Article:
We got right in and delved into the ‘structure’ of IY – now and where we want to be in the future. As Jo (Ivory Park, Branch Coordinator) said “we fell asleep and dreamed a dream…” which led us to some inspiring and creative organograms that better represent the kind of organisation IY is. And at the core of it is all are our LEARNERS!
We looked at working with people as opposed to working ‘for’ people – that we are accountable to each other as part of a team – with Andrew (Gauteng Director) drawing an interesting analogy with a team sport – where you need team members, a captain, the infrastructure of field and a referee to make sure we are playing by the rules (especially when you are trying to get a stick on the ground. And when we are all on the same team, working towards a common goal, we need to communicate and the choose the words we use with care.
Another very important point that came out of our discussions and brainstorming is how our IY values need to be at the core of everything we do – and these encompass the entire organisation – from learners to BranchCom, staff, tutors and our Board. EVERYONE. And just to remind you briefly what they are:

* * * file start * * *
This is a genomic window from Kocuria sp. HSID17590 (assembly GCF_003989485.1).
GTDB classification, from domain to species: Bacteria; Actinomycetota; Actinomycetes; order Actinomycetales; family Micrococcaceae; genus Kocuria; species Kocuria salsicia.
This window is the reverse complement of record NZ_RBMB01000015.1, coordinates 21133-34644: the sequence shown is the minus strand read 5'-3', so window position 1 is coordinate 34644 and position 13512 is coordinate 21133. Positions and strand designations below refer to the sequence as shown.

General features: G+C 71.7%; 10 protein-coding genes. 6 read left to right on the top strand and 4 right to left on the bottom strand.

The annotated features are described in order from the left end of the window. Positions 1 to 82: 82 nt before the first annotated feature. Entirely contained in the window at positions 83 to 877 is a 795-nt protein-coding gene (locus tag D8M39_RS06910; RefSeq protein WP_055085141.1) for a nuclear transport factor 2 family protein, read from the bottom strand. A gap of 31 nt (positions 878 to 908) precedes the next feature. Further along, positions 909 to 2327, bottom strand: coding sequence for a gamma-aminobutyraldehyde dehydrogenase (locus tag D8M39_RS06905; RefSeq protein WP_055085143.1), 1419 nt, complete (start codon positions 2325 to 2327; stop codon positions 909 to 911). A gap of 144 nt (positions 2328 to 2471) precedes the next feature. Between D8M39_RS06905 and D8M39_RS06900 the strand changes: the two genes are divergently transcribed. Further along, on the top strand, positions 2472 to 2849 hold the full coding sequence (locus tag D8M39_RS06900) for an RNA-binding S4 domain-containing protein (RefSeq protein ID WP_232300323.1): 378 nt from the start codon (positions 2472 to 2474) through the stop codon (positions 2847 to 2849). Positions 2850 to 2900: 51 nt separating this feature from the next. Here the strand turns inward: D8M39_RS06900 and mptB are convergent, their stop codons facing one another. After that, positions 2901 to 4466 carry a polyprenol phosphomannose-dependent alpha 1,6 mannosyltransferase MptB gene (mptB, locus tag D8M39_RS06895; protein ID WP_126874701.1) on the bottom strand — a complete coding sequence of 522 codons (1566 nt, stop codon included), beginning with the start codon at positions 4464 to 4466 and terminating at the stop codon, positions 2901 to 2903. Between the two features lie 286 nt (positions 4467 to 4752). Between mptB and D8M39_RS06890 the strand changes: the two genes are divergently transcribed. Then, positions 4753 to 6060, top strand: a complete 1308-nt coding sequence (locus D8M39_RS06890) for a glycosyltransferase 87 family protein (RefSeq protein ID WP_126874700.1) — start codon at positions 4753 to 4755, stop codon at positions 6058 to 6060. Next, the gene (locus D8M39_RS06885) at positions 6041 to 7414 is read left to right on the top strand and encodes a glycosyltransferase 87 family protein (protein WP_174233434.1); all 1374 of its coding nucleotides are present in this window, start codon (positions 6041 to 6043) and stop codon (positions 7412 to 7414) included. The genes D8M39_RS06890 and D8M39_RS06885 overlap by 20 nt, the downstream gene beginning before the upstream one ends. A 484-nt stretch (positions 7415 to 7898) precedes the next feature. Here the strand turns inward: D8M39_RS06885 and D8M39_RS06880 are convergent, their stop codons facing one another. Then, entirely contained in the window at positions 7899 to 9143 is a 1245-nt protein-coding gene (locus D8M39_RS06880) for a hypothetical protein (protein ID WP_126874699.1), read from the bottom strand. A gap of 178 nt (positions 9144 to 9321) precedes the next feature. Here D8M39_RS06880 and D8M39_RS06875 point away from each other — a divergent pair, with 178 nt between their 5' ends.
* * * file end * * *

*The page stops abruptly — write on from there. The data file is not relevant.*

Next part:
– By youth, for youth
– Transparency & Openness
From there, we looked at the different roles and responsibilities of the various stakeholders – learners, tutors, BranchCom, NatCom and the Board. And after that, it was a trip to the beach for a swim (our brave visitor from up north, Jo) and time to look at our personal roles and Key Performance Indicators. Yes, ma…we are all grown up!
Which brings us to where we are right now. After an award-winning dinner from our inhouse Table Bay chef, some of us are already in bed and dreaming of the bright future we have ahead us, others are working on their studies, forging friendships that will last a lifetime and then there are those of us who are busy blogging tonight and preparing to present tomorrow. Watch this space: there’s bound to be a Survivor – Finance Training update tomorrow…
If you would like to read IkamvaYouth’s official response to the public servant’s strike then click here – because this isn’t it. This is, instead, some personal reflections with some mixed-animal-based-metaphors on the current schooling situation that may or may not reflect IkamvaYouth’s position.
Lets start with the facts. There are 30 000 schools in South Africa. 1 500 are top schools. 4 500 are ok. And 24 000 are dysfunctional. If you had the unhappy misfortune of attending this last category of school you would quite literally struggle to work out that this means 80% of our schools are not providing an education fit for learners to face a future filled with hope.